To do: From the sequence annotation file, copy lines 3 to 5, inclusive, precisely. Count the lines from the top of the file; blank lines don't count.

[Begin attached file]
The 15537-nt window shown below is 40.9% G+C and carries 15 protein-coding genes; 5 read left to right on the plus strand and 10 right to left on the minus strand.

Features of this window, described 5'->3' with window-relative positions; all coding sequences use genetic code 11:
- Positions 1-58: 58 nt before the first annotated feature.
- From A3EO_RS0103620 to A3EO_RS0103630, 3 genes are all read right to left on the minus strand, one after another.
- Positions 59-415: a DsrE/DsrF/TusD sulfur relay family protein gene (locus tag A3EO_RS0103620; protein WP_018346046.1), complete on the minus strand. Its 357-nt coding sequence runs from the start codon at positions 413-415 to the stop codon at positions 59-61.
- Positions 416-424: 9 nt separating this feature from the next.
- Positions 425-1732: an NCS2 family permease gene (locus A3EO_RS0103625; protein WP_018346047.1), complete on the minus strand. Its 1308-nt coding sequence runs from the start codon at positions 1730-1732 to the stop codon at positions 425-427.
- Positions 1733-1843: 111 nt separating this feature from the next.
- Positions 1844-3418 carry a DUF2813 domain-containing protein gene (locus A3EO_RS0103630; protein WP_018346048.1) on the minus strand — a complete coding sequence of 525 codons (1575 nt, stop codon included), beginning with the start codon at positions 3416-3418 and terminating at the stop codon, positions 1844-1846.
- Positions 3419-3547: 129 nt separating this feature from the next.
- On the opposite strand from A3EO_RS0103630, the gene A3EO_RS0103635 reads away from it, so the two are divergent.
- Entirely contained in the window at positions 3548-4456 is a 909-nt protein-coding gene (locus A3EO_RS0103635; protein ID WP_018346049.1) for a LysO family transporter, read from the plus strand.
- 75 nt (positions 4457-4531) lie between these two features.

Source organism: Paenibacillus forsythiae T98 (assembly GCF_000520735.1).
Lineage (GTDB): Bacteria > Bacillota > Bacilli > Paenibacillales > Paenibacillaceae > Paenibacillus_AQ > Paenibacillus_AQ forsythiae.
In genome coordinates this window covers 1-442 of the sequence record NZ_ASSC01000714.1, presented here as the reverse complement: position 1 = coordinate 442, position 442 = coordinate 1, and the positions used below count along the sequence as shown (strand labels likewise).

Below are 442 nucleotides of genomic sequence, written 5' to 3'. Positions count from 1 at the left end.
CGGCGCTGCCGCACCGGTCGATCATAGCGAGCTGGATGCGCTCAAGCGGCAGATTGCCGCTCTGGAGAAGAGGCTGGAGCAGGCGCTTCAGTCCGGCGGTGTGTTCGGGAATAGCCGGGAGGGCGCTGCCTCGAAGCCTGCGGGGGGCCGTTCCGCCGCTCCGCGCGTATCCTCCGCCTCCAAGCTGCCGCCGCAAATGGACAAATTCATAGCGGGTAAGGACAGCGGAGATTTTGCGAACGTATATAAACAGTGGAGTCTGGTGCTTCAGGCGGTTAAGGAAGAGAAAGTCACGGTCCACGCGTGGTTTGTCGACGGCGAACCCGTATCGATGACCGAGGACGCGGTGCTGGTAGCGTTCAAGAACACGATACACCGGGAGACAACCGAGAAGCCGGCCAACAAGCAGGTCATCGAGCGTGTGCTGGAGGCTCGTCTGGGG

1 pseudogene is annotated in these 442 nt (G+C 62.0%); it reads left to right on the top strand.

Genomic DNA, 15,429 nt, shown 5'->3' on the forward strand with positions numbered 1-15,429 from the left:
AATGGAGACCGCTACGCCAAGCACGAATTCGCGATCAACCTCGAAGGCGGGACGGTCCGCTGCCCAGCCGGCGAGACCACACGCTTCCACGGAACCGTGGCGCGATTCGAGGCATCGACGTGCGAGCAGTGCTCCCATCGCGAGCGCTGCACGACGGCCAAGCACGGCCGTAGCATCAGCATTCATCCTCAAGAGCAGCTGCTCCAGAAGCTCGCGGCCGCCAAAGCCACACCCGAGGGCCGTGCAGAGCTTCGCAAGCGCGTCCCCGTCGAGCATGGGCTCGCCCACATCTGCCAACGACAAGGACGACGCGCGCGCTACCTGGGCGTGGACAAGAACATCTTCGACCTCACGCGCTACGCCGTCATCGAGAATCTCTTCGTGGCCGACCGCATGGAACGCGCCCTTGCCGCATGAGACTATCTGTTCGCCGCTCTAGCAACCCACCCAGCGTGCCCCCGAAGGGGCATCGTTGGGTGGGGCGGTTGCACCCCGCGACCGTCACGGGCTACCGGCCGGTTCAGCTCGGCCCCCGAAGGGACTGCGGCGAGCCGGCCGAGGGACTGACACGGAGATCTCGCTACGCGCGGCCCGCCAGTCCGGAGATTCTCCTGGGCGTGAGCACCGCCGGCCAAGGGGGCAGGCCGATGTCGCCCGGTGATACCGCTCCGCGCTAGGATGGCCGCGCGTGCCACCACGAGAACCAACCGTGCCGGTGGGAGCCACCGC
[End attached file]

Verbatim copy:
- Positions 1-58: 58 nt before the first annotated feature.
- From A3EO_RS0103620 to A3EO_RS0103630, 3 genes are all read right to left on the minus strand, one after another.
- Positions 59-415: a DsrE/DsrF/TusD sulfur relay family protein gene (locus tag A3EO_RS0103620; protein WP_018346046.1), complete on the minus strand. Its 357-nt coding sequence runs from the start codon at positions 413-415 to the stop codon at positions 59-61.